RFR 8177784 Use CounterMode intrinsic for AES/GCM

Paul Sandoz paul.sandoz at oracle.com
Mon Apr 10 17:27:02 UTC 2017

> On 7 Apr 2017, at 12:47, Anthony Scarpino <anthony.scarpino at oracle.com> wrote:
> On 04/07/2017 06:58 AM, Chris Hegarty wrote:
>> On 06/04/17 21:39, Anthony Scarpino wrote:
>>> I'd like to get a review for this performance change to use the existing
>>> CounterMode parallelized intrinsic instead of GCTR's own version. The
>>> two classes were nearly identical except for the doFinal() method which
>>> doesn't belong in CounterMode.java.
>>> I could have been more aggressive with this change, but I'm looking to
>>> get this into 9, so I stayed away from completely merging GCTR into
>>> CounterMode in case of incompatibilities.  All tests security and
>>> hotspot tests pass.
>>> http://cr.openjdk.java.net/~ascarpino/8177784/webrev/
>> This change looks good to me. Trivially, the class-level comment in
>> GCTR should be updated ( it refers to removed fields ). Also,
>> CounterMode.counter could be protected ( rather than package-private ).
>> -Chris.
> Thanks Chris,
> I left CounterMode.counter as package-private because the package is what becomes the SunJCE provider.  I don't believe there should be any outside package classes accessing this code.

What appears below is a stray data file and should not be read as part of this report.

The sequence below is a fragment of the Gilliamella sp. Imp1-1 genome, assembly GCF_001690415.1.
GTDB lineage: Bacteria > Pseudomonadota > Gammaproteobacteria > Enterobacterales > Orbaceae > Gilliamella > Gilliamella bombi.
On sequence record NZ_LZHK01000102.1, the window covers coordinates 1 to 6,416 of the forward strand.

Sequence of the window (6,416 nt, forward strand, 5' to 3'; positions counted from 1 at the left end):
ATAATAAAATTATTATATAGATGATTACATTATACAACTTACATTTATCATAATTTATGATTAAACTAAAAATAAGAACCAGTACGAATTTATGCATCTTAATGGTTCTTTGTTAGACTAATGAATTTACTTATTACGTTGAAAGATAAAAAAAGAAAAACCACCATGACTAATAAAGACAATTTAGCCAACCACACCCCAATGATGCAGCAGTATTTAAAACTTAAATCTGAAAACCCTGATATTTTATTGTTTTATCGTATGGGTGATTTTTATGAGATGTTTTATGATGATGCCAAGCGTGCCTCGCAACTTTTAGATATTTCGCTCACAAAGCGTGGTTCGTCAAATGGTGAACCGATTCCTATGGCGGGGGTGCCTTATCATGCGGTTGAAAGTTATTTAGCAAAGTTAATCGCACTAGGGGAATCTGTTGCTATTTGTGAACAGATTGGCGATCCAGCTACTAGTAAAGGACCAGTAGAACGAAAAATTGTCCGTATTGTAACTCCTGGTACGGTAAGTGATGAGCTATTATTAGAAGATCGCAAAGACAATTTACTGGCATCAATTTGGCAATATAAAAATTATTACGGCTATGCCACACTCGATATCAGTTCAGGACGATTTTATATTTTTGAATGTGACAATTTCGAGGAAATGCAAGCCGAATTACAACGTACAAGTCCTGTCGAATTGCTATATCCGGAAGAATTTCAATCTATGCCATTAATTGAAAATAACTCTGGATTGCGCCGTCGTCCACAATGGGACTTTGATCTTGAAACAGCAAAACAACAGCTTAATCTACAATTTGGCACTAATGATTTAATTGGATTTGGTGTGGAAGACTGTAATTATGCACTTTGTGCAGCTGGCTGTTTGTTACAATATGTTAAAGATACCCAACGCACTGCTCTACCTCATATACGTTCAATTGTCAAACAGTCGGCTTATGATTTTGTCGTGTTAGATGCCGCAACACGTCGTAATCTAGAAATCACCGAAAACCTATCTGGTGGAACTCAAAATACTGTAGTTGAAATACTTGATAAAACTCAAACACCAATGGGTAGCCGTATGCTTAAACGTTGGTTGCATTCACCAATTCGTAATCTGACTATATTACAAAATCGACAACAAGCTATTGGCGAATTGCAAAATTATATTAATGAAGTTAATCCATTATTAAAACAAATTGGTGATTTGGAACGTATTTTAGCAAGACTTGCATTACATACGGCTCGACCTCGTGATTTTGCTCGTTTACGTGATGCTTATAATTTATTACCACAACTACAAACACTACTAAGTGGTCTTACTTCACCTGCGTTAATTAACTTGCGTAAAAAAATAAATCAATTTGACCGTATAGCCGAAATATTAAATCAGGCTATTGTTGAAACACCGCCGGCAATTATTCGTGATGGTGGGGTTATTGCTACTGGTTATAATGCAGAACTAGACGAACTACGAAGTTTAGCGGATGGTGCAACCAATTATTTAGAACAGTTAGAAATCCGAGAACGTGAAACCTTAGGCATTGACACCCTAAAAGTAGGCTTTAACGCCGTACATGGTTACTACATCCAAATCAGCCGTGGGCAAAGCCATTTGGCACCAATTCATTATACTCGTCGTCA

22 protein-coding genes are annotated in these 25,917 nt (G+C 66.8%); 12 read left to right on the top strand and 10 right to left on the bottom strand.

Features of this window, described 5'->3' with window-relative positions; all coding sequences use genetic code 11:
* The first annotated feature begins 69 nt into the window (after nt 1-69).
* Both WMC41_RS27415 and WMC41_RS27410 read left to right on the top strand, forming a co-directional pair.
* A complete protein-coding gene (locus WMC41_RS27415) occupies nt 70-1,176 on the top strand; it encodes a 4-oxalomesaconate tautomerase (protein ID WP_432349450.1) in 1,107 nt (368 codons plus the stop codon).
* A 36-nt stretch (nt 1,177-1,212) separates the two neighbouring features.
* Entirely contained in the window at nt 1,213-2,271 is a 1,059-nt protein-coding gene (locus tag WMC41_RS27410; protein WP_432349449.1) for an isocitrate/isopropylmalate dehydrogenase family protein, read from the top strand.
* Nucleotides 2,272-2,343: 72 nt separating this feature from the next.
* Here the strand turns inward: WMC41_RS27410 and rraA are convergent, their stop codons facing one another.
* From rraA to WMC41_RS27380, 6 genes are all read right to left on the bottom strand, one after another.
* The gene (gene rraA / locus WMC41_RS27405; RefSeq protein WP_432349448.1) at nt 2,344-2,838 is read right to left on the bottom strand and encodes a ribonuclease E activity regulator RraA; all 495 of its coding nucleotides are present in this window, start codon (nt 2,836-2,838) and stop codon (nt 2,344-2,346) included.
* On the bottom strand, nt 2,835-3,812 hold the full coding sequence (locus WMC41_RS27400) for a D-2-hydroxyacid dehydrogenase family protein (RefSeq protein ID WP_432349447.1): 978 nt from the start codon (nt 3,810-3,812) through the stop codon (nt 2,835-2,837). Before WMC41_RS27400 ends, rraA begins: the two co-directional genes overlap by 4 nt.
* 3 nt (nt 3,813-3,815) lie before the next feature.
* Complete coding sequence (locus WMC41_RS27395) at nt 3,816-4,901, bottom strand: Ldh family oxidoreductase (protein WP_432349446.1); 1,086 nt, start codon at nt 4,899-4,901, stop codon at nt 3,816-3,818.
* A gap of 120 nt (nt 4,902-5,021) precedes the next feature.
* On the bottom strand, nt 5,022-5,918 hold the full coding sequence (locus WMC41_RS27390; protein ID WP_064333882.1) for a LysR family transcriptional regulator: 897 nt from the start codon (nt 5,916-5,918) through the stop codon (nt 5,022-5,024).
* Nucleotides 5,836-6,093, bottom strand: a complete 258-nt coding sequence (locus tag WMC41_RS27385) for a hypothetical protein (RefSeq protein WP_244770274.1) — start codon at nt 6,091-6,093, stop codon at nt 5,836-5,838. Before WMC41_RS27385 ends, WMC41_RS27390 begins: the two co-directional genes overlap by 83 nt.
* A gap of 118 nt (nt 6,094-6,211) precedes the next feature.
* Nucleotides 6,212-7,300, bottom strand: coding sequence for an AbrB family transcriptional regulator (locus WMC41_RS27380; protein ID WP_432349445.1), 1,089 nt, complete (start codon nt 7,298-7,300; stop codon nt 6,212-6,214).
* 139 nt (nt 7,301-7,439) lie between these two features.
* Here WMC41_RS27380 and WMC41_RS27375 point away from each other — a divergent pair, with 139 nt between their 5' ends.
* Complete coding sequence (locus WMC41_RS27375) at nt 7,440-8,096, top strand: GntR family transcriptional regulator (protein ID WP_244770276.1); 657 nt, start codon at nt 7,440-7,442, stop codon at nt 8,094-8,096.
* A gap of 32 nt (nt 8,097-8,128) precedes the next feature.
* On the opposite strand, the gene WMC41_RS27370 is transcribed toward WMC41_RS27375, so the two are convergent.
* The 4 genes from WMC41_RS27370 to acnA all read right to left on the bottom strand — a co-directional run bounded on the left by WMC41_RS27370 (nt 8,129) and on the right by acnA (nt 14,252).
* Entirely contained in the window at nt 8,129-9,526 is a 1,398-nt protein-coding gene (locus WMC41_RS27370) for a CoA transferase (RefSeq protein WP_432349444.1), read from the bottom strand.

> I updated the webrev at with the comment update:
>  http://cr.openjdk.java.net/~ascarpino/8177784/webrev.01/

It’s the same pattern for “iv” with CounterMode and FeedbackCipher, although i prefer protected as well if never accessed by other classes in the same package, it makes it easier to reason about the code, since i know more about what can access it.

Suggestion, take it or leave it: personally i would prefer to see an additional constructor in CounterMode:

  GCTR(SymmetricCipher cipher, byte[] initialCounterBlk) {
    super(cipher, checkBlockSize(initialCounterBlk));

Where new CounterMode constructor performs the clone, assignmentm and reset, the static method checkBlockSize checks the array length is equal to AES_BLOCK_SIZE Thereby you have a cleaner separation of concerns.

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